Durling: Walking into this movie, if I didn’t know that Miss Wallis and Mr. Henry had never acted in a movie and you had told me I would be like ‘You’ve got to be kidding me’. Why did you decide to cast non-professional actors in such demanding roles?

Zeitlin: They both have this charisma. You could look at a thousand headshots, go through a thousand resumes, watch a thousand movies and never find that internal light that these guys bring to the screen.

Durling: So Quvenzhané, how did you get cast in the movie?

Quvenzhané Wallis: It’s funny because there is youngness, and different names involved. I was only five when the audition came around. My mom’s friend called and said that auditions were being held at the library. So my mom and I went to see if I could get the part. It was for six to nine year olds and I was only five, so I actually just lied on the sheet and put that I was six. So they called my name and I went in and we did an audition. They asked my name and did a little toughness test, things like that. They had me trying to throw a teddy bear at one of the producers but I wouldn’t do it. It was something I wouldn’t do because I didn’t know the person, so I wouldn’t throw it at him. The person that was there was Michael Gottwald, one of the producers. So, Benh explain to me that Gottwald wanted me to throw it at him. So, if he was sitting in front of me and was like, “throw the teddy bear or this water bottle.” And I would just throw it at him. It didn’t hurt me anymore to throw something at him. So, they thought I was doing well and they called back. They said they were looking for Nazie and my mom said you must be looking for Quvenzhané? They were like, “We must have called the wrong person” and mom was like, “Oh no, you called the right person. Her nickname is Nazie and her real name is Quvenzhané. So yeah, you’re looking for Nazie and Quvenzhané at the same time.” So, it’s something kind of difficult. So never tell anybody two different names.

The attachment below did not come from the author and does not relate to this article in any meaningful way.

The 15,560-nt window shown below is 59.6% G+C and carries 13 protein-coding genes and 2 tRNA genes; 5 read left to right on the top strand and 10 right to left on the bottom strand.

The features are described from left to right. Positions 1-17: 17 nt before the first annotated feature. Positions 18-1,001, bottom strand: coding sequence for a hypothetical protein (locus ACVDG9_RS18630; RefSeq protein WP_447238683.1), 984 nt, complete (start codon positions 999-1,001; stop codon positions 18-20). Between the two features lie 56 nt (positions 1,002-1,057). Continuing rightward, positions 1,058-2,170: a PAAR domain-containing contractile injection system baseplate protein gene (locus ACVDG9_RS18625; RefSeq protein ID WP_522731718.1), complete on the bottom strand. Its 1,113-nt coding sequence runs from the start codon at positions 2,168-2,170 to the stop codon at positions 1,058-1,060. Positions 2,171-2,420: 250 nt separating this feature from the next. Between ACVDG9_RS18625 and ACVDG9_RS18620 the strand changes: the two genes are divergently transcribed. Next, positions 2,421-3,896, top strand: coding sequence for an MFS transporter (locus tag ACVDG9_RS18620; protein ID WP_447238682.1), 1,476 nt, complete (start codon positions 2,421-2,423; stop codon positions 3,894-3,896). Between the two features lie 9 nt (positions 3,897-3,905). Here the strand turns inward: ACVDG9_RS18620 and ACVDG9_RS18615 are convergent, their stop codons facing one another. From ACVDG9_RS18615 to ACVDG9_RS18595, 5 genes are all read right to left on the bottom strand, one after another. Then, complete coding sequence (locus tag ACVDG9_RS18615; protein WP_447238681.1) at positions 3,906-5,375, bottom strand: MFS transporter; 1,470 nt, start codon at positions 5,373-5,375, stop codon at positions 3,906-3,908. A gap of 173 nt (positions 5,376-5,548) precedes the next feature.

Durling: Dwight, I told the audience that you are a baker. How did you end up getting this role?

Dwight Henry: I owned a bakery right a crossed the street from the studio they did the casting at, and they used to come in the bakery and put up flyers for my customers. So if anybody wanted to audition for a film, pull the phone number and give them a call. I always wanted to go audition for the part but never really had time because I was always busy baking, running errands, getting supplies and things. One day, Michael Gottwald and I were sitting in the bakery and I said, “Michael I’m going to come over there and audition for the part. I have a little time left on my hands.” So, I go over there and audition for the part. About a week or two later he came back over to the bakery and said, “Mr. Henry we would like you to do another read. Mr. Zeitlin liked what he saw.” So I had to give him another read. I went and did another reading and with the time span of me doing the second reading, it was about three months, I had moved my business from one location to another location. Within that time period, they had everybody looking for Mr. Henry and nobody knew where I was at. I worked for 365 days a year for eight years in a row when I was in business. So when I had that little time span I took the time to really disappear from everybody. So, they were asking around to neighbors and everybody, “Has anyone seen Mr. Henry?” and nobody had seen Mr. Henry. It took them about two months to find me. Two days after I opened my new location Michael Gottwald walks in and was like, “Mr. Henry, we would like you to have the part.” He had a calendar in his hand with a schedule. Unfortunately, I had just moved and all kinds of things I had to do. I wanted to do the film but I couldn’t do it at that time, so I actually had to turn them down. I was flattered, but my business is my heart. That’s what I’m building for my kids so I can pass it down to my children. I just couldn’t walk away from that. They gave me some time to work things out and came back a couple weeks later. I still couldn’t do it. They really saw something in me that I didn’t see in myself, and had so much belief that I could pull this off. They came back and gave me more time, and I actually had to turn them down three times. I didn’t want to, but I had to. But then I started thinking about how bad they wanted me and how I wanted to do the film. They believed in me and saw something. So, I worked it out and when they came back again they brought the whole team, all the producers and even the accountant. They sat me down in my own bakery and explained things to me. They were making some concessions to work with me. As far as whenever I need to come back to the bakery, they had a driver for me to bring me back and forth. They made all sorts of concessions so I worked things out to go do this film and it’s been wonderful ever since.